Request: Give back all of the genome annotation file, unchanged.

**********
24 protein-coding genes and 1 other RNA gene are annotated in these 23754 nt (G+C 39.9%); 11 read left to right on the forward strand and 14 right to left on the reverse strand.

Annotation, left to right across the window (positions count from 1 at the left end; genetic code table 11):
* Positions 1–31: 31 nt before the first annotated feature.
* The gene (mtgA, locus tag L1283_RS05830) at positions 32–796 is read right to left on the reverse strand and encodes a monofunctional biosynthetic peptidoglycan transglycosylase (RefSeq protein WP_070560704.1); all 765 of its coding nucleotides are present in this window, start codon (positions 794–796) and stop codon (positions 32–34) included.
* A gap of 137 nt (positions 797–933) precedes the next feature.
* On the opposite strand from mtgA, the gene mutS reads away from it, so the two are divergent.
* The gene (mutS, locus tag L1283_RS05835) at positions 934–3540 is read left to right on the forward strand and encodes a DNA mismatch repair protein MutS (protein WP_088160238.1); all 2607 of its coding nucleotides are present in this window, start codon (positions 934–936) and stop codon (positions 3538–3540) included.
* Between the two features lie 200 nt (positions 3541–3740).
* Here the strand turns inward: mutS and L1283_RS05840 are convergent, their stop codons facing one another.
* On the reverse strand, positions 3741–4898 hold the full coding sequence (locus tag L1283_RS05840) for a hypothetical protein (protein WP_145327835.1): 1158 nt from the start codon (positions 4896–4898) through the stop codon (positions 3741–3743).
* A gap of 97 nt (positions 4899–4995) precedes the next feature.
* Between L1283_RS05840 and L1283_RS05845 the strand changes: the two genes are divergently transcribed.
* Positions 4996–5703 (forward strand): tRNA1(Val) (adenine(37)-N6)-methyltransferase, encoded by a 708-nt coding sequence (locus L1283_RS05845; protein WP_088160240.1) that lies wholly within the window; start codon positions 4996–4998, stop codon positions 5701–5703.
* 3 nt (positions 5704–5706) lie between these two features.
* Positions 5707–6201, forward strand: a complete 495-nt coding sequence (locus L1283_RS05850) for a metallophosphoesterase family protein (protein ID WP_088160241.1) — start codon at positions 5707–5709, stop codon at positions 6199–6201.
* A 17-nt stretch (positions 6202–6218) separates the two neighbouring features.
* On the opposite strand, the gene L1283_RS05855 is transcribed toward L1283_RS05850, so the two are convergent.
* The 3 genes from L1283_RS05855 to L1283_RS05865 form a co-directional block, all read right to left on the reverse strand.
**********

24 protein-coding genes and 1 other RNA gene are annotated in these 23754 nt (G+C 39.9%); 11 read left to right on the forward strand and 14 right to left on the reverse strand.

Annotation, left to right across the window (positions count from 1 at the left end; genetic code table 11):
* Positions 1–31: 31 nt before the first annotated feature.
* The gene (mtgA, locus tag L1283_RS05830) at positions 32–796 is read right to left on the reverse strand and encodes a monofunctional biosynthetic peptidoglycan transglycosylase (RefSeq protein WP_070560704.1); all 765 of its coding nucleotides are present in this window, start codon (positions 794–796) and stop codon (positions 32–34) included.
* A gap of 137 nt (positions 797–933) precedes the next feature.
* On the opposite strand from mtgA, the gene mutS reads away from it, so the two are divergent.
* The gene (mutS, locus tag L1283_RS05835) at positions 934–3540 is read left to right on the forward strand and encodes a DNA mismatch repair protein MutS (protein WP_088160238.1); all 2607 of its coding nucleotides are present in this window, start codon (positions 934–936) and stop codon (positions 3538–3540) included.
* Between the two features lie 200 nt (positions 3541–3740).
* Here the strand turns inward: mutS and L1283_RS05840 are convergent, their stop codons facing one another.
* On the reverse strand, positions 3741–4898 hold the full coding sequence (locus tag L1283_RS05840) for a hypothetical protein (protein WP_145327835.1): 1158 nt from the start codon (positions 4896–4898) through the stop codon (positions 3741–3743).
* A gap of 97 nt (positions 4899–4995) precedes the next feature.
* Between L1283_RS05840 and L1283_RS05845 the strand changes: the two genes are divergently transcribed.
* Positions 4996–5703 (forward strand): tRNA1(Val) (adenine(37)-N6)-methyltransferase, encoded by a 708-nt coding sequence (locus L1283_RS05845; protein WP_088160240.1) that lies wholly within the window; start codon positions 4996–4998, stop codon positions 5701–5703.
* 3 nt (positions 5704–5706) lie between these two features.
* Positions 5707–6201, forward strand: a complete 495-nt coding sequence (locus L1283_RS05850) for a metallophosphoesterase family protein (protein ID WP_088160241.1) — start codon at positions 5707–5709, stop codon at positions 6199–6201.
* A 17-nt stretch (positions 6202–6218) separates the two neighbouring features.
* On the opposite strand, the gene L1283_RS05855 is transcribed toward L1283_RS05850, so the two are convergent.
* The 3 genes from L1283_RS05855 to L1283_RS05865 form a co-directional block, all read right to left on the reverse strand.